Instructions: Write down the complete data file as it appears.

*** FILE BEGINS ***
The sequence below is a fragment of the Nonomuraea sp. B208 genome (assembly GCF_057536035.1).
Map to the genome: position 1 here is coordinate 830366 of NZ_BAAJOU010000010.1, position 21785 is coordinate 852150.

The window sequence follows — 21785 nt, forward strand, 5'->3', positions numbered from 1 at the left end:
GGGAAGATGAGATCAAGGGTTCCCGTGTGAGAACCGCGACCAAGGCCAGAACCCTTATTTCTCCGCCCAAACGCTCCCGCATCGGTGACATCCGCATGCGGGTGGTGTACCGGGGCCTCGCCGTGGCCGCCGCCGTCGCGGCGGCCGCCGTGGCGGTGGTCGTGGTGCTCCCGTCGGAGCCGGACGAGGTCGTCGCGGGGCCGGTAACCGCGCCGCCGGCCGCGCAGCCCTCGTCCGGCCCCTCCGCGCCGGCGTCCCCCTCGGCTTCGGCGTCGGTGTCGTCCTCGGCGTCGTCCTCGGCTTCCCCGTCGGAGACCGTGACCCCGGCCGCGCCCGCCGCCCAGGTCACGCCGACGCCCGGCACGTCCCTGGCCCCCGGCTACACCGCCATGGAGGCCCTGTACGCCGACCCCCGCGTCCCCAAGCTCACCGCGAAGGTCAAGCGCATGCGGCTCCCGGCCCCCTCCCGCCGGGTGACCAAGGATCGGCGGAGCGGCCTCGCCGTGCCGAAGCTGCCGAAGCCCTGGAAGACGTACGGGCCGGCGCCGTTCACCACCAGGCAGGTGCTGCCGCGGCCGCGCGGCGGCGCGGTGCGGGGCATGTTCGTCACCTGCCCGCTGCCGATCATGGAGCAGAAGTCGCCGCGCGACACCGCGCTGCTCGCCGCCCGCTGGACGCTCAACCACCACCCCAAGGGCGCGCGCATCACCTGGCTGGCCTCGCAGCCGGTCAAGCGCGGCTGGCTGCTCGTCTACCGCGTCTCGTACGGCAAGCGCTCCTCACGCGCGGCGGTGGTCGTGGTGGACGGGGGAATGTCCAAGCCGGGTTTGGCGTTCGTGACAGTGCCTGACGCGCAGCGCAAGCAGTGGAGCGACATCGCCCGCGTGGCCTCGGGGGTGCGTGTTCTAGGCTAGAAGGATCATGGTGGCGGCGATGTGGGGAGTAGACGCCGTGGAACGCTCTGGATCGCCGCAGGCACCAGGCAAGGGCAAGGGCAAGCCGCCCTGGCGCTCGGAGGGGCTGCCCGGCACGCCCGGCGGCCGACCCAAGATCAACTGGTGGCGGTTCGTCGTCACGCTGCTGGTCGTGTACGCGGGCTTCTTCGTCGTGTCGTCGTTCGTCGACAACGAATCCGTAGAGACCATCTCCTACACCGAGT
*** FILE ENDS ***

The sequence below is a fragment of the Nonomuraea sp. B208 genome (assembly GCF_057536035.1).
Map to the genome: position 1 here is coordinate 830366 of NZ_BAAJOU010000010.1, position 21785 is coordinate 852150.

The window sequence follows — 21785 nt, forward strand, 5'->3', positions numbered from 1 at the left end:
GGGAAGATGAGATCAAGGGTTCCCGTGTGAGAACCGCGACCAAGGCCAGAACCCTTATTTCTCCGCCCAAACGCTCCCGCATCGGTGACATCCGCATGCGGGTGGTGTACCGGGGCCTCGCCGTGGCCGCCGCCGTCGCGGCGGCCGCCGTGGCGGTGGTCGTGGTGCTCCCGTCGGAGCCGGACGAGGTCGTCGCGGGGCCGGTAACCGCGCCGCCGGCCGCGCAGCCCTCGTCCGGCCCCTCCGCGCCGGCGTCCCCCTCGGCTTCGGCGTCGGTGTCGTCCTCGGCGTCGTCCTCGGCTTCCCCGTCGGAGACCGTGACCCCGGCCGCGCCCGCCGCCCAGGTCACGCCGACGCCCGGCACGTCCCTGGCCCCCGGCTACACCGCCATGGAGGCCCTGTACGCCGACCCCCGCGTCCCCAAGCTCACCGCGAAGGTCAAGCGCATGCGGCTCCCGGCCCCCTCCCGCCGGGTGACCAAGGATCGGCGGAGCGGCCTCGCCGTGCCGAAGCTGCCGAAGCCCTGGAAGACGTACGGGCCGGCGCCGTTCACCACCAGGCAGGTGCTGCCGCGGCCGCGCGGCGGCGCGGTGCGGGGCATGTTCGTCACCTGCCCGCTGCCGATCATGGAGCAGAAGTCGCCGCGCGACACCGCGCTGCTCGCCGCCCGCTGGACGCTCAACCACCACCCCAAGGGCGCGCGCATCACCTGGCTGGCCTCGCAGCCGGTCAAGCGCGGCTGGCTGCTCGTCTACCGCGTCTCGTACGGCAAGCGCTCCTCACGCGCGGCGGTGGTCGTGGTGGACGGGGGAATGTCCAAGCCGGGTTTGGCGTTCGTGACAGTGCCTGACGCGCAGCGCAAGCAGTGGAGCGACATCGCCCGCGTGGCCTCGGGGGTGCGTGTTCTAGGCTAGAAGGATCATGGTGGCGGCGATGTGGGGAGTAGACGCCGTGGAACGCTCTGGATCGCCGCAGGCACCAGGCAAGGGCAAGGGCAAGCCGCCCTGGCGCTCGGAGGGGCTGCCCGGCACGCCCGGCGGCCGACCCAAGATCAACTGGTGGCGGTTCGTCGTCACGCTGCTGGTCGTGTACGCGGGCTTCTTCGTCGTGTCGTCGTTCGTCGACAACGAATCCGTAGAGACCATCTCCTACACCGAGT